";

    /*Now create a save button*/
    echo "";
    }
    else{
    /*If it didn't work, display an error message*/
    echo "

    Uh-oh - that page was unable to be accessed. Please try again.

    ";
    }
    }
    }
    [/php]

    And the last thing we'll need to do is create a conditional (also after we know the user has been logged in) that will save submitted data from the textarea:

    [php]
    if(!empty($_POST['page-code'])){
    /*Get filename from $editable_pages and update file with new content*/
    $saved_file = file_put_contents($editable_pages[$_GET['page']],$_POST['page-code']);

    /*Display a response based on whether or not the changes were able to be saved*/
    if($saved_file){
    echo "

    Your page was updated successfully!

    ";
    }
    else{
    echo "

    uh -oh, your changes were unable to be saved.

    ";
    }
    }
    [/php]

    Pretty neat, huh? We now have the PHP part working - but who wants to edit a textarea filled with a bunch of code? There's not much point. That why we need jQuery, so let's see how it's going to work.

    The jQuery

    We've already loaded WYMEditor, so that makes our visual display/editing a breeze. We've just got to do a bit of go-between work with jQuery to get the editor loaded with the content it needs, and then to return that edited content to the page-code textarea. Of course, you could use another editor - something more lightweight and jQuery based like markItUp! For this tutorial though, WYMEditor is simple and powerful - just what we need.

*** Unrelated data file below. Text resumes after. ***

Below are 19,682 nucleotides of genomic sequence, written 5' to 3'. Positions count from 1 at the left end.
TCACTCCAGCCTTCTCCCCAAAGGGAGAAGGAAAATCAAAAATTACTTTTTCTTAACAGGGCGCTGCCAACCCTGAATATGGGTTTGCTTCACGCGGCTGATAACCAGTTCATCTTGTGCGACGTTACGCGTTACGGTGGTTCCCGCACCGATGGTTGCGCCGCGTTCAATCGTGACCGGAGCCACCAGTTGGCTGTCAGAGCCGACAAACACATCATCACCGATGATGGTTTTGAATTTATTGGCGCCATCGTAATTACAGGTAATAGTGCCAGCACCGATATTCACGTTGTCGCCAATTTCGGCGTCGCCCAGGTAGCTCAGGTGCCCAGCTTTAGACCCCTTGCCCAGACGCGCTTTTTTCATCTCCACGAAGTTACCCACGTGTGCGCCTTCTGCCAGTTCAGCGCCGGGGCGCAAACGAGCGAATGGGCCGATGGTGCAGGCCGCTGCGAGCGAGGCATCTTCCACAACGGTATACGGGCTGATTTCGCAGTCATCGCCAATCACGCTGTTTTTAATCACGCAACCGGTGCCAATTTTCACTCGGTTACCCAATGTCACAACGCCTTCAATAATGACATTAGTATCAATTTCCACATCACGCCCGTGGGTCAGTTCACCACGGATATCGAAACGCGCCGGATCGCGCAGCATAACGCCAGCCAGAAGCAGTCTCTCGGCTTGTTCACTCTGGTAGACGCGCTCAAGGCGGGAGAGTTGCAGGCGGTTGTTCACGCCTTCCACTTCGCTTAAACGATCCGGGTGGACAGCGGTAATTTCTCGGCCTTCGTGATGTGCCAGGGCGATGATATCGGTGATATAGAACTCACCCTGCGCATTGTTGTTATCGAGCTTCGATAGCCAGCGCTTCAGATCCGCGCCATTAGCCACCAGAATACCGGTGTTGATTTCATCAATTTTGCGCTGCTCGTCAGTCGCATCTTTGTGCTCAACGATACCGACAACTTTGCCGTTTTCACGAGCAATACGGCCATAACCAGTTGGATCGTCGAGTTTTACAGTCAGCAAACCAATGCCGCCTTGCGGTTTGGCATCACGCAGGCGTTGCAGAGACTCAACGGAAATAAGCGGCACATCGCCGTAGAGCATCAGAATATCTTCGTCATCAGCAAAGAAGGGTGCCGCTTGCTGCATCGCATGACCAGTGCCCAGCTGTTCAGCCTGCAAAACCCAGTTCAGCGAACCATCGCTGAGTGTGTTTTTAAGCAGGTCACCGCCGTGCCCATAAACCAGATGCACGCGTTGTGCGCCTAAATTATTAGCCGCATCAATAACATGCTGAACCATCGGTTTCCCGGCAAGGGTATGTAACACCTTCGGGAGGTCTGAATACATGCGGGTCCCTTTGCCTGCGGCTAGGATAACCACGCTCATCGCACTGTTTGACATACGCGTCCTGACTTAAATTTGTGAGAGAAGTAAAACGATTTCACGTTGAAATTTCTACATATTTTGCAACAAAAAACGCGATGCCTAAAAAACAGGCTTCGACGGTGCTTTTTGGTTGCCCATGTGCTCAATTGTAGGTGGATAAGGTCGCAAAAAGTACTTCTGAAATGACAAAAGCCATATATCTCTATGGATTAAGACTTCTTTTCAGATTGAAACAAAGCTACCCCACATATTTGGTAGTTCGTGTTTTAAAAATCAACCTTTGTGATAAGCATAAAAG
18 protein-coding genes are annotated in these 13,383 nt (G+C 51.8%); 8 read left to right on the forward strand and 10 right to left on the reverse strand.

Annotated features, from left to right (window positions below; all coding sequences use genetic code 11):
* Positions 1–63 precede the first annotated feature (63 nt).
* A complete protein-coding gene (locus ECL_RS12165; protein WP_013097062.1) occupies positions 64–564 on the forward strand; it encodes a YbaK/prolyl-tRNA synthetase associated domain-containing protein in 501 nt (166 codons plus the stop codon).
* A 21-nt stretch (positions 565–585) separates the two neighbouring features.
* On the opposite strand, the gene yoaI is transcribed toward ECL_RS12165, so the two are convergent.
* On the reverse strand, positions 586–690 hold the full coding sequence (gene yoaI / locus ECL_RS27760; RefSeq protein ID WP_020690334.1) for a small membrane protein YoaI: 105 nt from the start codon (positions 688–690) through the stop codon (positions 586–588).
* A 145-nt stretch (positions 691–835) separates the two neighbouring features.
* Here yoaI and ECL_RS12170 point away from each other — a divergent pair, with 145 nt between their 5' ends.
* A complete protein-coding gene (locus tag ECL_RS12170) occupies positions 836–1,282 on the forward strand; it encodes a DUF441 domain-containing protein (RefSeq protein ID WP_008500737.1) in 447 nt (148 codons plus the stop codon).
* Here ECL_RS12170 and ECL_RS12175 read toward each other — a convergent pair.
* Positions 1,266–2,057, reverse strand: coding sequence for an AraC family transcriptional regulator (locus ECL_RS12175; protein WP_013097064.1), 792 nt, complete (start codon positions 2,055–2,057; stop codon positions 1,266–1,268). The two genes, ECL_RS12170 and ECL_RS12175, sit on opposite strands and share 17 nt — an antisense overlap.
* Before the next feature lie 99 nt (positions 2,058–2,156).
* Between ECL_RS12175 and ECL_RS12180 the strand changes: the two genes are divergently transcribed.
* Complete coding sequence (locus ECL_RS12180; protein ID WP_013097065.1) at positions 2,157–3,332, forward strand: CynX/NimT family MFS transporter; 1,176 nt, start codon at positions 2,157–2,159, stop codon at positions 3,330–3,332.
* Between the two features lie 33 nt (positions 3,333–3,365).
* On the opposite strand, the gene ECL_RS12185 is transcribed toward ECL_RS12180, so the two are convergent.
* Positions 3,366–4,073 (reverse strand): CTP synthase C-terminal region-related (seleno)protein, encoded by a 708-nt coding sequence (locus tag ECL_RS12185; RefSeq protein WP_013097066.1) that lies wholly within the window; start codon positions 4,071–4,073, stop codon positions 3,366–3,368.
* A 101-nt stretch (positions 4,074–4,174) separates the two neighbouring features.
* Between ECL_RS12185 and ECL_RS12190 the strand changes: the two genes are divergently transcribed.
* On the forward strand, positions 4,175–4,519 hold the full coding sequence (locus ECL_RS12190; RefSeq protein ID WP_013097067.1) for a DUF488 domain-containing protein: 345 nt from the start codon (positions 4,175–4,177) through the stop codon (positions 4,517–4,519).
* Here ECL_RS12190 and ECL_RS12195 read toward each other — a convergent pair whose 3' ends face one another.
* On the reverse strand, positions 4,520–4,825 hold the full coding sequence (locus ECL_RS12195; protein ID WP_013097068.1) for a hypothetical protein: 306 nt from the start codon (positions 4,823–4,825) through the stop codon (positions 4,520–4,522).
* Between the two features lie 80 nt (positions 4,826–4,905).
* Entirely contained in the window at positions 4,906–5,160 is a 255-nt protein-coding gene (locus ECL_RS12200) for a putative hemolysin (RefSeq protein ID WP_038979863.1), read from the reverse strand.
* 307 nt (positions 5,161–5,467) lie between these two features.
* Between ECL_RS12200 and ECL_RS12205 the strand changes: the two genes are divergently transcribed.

What we'll do is initiate the editor and then set up a trigger system so that when the user clicks 'save', the modified content will be retrieved from the editor and inserted back into the textarea. We'll also have to save all the head content and put it back in manually since the editor doesn't pay any attention to it and won't return that part of the code. Here's the script, complete with comments (remember to put this back up at the top inside the script tags):

    [javascript]
    $(function(){
    /*initiate the editor*/
    $("#page-code").wymeditor({
    skin: "minimal",
    skinPath: 'wymeditor/skins/minimal/',
    toolsHtml: '',
    classesHtml: ''
    });

    /*Create a trigger link to ensure that the textarea is updated before the form is submitted*/
    $("#page-code-save").hide().after("save");

    /*When the user clicks 'save': */
    $("#pseudo-submit").click(function(){
    /* Get anything before the body tag (which will be lost by the editor) */
    var before = $("#page-code").text().split("")[0] + " ";
    /* And anything after the body tag */
    var after = " " . $("#page-code").text().split("")[1];
    /*And the code inside the wymeditor frame*/
    var code = jQuery.wymeditors(0).xhtml();
    /*Now take it all and slap it into the page code textarea*/
    $("#page-code").text(before + code + after);
    /*Submit the form*/
    $("#editor").submit();
    return false;
    });
    });
    [/javascript]

    Update ... One More Feature!

    A couple of you folks asked about limiting the editing functionality to certain portions of the page, which is definitely a very useful feature. Thanks for suggesting it, Gregor and Patrick - I should've included this in my first version. Anyways, as I explained in the comments, the most straightforward way to go about this would probably be to add marker comments (like and ) in the html files that will mark the start and end of the part of the page you want to be editable.